Lunch at Nicholson's with Frank Chemaly

Jackie Cameron with Tanya Nicholson at Nicholson's Country Cafe / Frank Chemaly (p)

Jackie Cameron with Tanya Nicholson at Nicholson's Country Cafe / Frank Chemaly (p)

What a special place Nicholson’s is. I am so glad they are getting the recognition they deserve and who better to spend lunch with than Frank Chemaly. To be honest, I’m not sure who is busier, Frank or myself, so it was wonderful to sit back and enjoy a fantastic meal cooked by Jonty and his team.
— Jackie Cameron
Frank Chamaly

I was invited to view progress at chef Jackie Cameron's exciting new venture - her cooking school in Hilton. It's an exciting project and she's pouring into it the same passion and precision that won her such accolades at Hartford House.

At the moment it's a glorified building site, but it's functionality is evident. I'm taken through the diningroom opening onto a massive kitchen, the pantries, the coldrooms, the lecture rooms and the working kitchens where each student will have their own range.

It's an exciting project and will look great when it opens early next year.

So inbetween Jackie sorting out windows, and tiles, and modules, and accreditations, and licences and prospective pupils - and their parents - I persuade her to join me for lunch at Nicholson's Country Café.

It is, and I'm embarrassed to admit, one of the Midlands finds I had not yet eaten at. But Jackie knows it well. She celebrated her 30th birthday here. It was quite an eventful evening.

The bistro is an elegant room, double volume, with soothing colours and plush drapes. It manages to be smart and airy, yet informal and intimate. It opens onto a wide verandah that on a beautiful day would be the place to sit. Today the wind was howling, so we were glad of the take in the views of through the large picture windows.

It's a small tight menu with some interesting and creative dishes. It would change regularly.

Tanya Nicholson insists we try a small bowl of the soup - husband Jonty has a reputation in this department. "After all," she says, "It's the reason I married him."

I'd tasted one of those famed soups at a function in Pietermaritzburg recently - a lobster bisque that had been reduced for days to get a rare depth a flavour. Today's was a simple garden pea soup with a hint of balsamic vinegar. It was elegant, balanced and absolutely delicious.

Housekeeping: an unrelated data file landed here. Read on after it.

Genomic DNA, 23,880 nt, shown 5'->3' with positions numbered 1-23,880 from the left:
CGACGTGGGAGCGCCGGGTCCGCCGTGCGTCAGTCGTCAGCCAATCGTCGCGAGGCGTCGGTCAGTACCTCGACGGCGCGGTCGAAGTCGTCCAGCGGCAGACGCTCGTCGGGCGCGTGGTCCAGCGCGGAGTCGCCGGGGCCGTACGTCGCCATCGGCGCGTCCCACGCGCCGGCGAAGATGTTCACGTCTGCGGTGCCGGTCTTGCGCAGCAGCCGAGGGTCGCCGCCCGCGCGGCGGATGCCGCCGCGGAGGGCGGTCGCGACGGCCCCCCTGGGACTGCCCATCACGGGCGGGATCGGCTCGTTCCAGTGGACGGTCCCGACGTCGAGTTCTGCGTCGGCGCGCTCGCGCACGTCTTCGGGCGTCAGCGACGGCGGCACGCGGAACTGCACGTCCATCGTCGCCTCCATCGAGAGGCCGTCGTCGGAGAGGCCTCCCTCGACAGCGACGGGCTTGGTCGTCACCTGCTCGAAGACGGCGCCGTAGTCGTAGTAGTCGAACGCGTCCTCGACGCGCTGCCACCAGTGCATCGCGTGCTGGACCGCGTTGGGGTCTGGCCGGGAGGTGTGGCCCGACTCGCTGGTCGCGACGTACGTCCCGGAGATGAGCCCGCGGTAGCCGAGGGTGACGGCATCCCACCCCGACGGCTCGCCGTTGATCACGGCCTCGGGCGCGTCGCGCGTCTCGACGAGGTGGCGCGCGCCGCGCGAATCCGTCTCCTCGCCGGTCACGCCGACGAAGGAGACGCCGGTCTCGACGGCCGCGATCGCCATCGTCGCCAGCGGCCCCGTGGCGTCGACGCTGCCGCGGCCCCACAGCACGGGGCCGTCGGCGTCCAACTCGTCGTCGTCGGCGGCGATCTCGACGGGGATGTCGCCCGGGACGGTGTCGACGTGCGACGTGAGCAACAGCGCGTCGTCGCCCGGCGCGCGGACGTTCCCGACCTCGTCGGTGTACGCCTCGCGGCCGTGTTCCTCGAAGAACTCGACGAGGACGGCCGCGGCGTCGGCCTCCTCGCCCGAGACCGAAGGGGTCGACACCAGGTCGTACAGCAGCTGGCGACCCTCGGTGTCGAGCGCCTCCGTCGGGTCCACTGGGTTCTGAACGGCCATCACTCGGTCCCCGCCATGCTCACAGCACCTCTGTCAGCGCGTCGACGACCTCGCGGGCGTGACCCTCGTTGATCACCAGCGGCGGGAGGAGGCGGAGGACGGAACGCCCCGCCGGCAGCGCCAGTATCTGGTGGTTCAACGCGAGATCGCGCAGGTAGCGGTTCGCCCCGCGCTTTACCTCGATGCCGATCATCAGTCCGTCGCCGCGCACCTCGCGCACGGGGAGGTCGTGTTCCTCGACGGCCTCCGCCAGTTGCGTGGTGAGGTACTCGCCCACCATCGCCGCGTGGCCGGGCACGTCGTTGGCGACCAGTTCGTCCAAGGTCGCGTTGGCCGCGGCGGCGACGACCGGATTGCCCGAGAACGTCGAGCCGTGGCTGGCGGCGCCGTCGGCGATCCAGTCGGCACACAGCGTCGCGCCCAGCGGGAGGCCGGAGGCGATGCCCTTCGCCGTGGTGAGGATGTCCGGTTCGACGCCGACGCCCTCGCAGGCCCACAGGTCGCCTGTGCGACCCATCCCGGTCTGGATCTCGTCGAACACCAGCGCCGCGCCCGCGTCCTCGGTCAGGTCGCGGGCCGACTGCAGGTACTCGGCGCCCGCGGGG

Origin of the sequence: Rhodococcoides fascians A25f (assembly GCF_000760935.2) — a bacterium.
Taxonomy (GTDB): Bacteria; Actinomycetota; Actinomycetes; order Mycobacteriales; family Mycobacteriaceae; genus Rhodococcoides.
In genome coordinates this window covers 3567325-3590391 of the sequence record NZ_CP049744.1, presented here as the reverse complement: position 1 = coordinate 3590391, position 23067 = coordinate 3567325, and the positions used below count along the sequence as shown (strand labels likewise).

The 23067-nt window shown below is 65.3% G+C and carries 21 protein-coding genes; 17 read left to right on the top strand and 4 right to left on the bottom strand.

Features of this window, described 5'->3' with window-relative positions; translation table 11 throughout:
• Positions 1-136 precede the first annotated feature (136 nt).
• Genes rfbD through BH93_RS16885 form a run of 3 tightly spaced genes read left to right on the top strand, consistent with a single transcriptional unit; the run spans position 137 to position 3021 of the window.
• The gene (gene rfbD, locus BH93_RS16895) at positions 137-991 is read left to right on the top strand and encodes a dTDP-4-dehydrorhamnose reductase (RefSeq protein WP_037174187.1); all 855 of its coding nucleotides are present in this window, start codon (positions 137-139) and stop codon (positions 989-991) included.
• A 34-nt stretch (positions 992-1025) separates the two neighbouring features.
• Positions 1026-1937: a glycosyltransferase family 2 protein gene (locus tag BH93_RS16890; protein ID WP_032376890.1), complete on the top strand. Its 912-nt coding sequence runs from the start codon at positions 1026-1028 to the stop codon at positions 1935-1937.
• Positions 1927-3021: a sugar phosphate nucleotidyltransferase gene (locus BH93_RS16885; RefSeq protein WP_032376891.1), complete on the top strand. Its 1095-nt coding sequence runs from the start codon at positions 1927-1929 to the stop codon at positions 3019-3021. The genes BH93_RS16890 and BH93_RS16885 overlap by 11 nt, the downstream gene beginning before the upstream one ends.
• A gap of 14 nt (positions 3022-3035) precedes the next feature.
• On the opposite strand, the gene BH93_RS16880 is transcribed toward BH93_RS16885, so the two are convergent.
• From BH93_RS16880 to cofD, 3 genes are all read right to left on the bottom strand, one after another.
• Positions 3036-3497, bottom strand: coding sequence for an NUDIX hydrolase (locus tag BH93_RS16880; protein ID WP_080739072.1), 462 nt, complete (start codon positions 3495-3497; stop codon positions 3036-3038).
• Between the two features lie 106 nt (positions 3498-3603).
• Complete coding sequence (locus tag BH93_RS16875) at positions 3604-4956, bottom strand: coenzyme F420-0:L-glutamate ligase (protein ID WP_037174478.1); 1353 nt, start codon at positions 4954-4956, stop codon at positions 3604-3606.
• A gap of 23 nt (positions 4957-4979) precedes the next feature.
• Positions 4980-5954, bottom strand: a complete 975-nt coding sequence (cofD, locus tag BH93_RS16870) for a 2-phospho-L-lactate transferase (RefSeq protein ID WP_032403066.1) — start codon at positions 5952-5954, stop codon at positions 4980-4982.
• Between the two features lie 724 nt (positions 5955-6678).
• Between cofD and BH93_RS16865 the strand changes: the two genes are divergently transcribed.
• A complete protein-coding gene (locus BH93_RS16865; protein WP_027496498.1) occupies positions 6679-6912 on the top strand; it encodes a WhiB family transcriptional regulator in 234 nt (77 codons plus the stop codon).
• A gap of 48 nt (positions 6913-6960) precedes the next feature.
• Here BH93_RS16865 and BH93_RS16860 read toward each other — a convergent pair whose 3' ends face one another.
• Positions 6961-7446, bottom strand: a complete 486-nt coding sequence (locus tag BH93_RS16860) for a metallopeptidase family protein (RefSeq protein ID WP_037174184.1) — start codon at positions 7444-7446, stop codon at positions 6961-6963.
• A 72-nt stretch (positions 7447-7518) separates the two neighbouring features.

Starters might include steamed mussels in a fragrant broth of coriander, mirin, lime and garlic, or a warm duck salad with shredded confit on steamed greens with pomegranate seeds and coriander aioli.

Jackie went for one of her favourites - pan-fried chicken livers in a rich tomato and bacon peri-peri with a dash of cream and fresh coriander, served with baked bruchetta. A winning dish, the livers perfectly cooked, the sauce positively lively without overpowering.

My langoustines in harissa butter with courgette rosti balls and tomato, cucumber and coriander salsa were another surprise. Flavours I wouldn't normally have put together working brilliantly.

The lunch menu has some light options like a crispy aubergine and avo open sarmie, or a crispy pork summer salad on Asian greens. There's a country pie, a stroganoff with potato dumplings and home-made tagliatelle with prawns and chourico.

I settle on the confit duck leg with olive and sherry jus on a savoy cabbage spiked with bacon. I tell Jackie how I have almost given up on ordering duck as I am so often disappointed. I get told the entire rigmarole that goes into the making of a good confit, from the rendering of the fat, to the gentle simmering, to the storing. She's confident I won't be disappointed here. After all, she knows the chef, and the supplier. I most certainly wasn't.

Jackie went for a dish she knows and loves. A fillet of trout served with crushed potatoes on a sauce of artichokes, capes, grapes, parsley, white wine and a dash of cream. I can see why. The fish beautifully cooked, and as for that sauce - I demand the recipe.

We both have no room for dessert until Jonty mentions the words lemon curd ice-cream. It comes with a warm chocolate fondant. We have to share that. I tell of how I can't get enough of good lemon curd and how I have never been successful at making it. I get some tips. It is after all only an emulsion. Maybe I'm not a "jammy" person.

Jackie shares here own non-churn ice-cream recipe. It's in her book. I shall have to try that.

The bar at the side of the restaurant is a great spot for locals to stop by for a quick gourmet pizza and a bowl of that amazing soup. It's a very sociable affair. By chance, Jackie had popped in the night before and vouched for the pizza with blue cheese, butternut cubes, pumpkin seeds and home-made onion marmalade.

I might have gone for the chourico, rosa tomatoes, caramelized onions and feta or even the Cajun chicken, peppers, guacamole and coriander aioli. But all that's for another trip I look forward to making.

PS. There is also a shop in Howick called The Cookhouse where you can catch Convenient Cuisine by Nicholson's. It's at 58 Main Street.

Nicholson’s Country Café
Garlington Estate, Hilton
033 329 5200

Open: Tues - Sun lunch, Thurs - Sat dinner
Starters R52 - R70, Mains R72 - R138, Café menu R42 - R49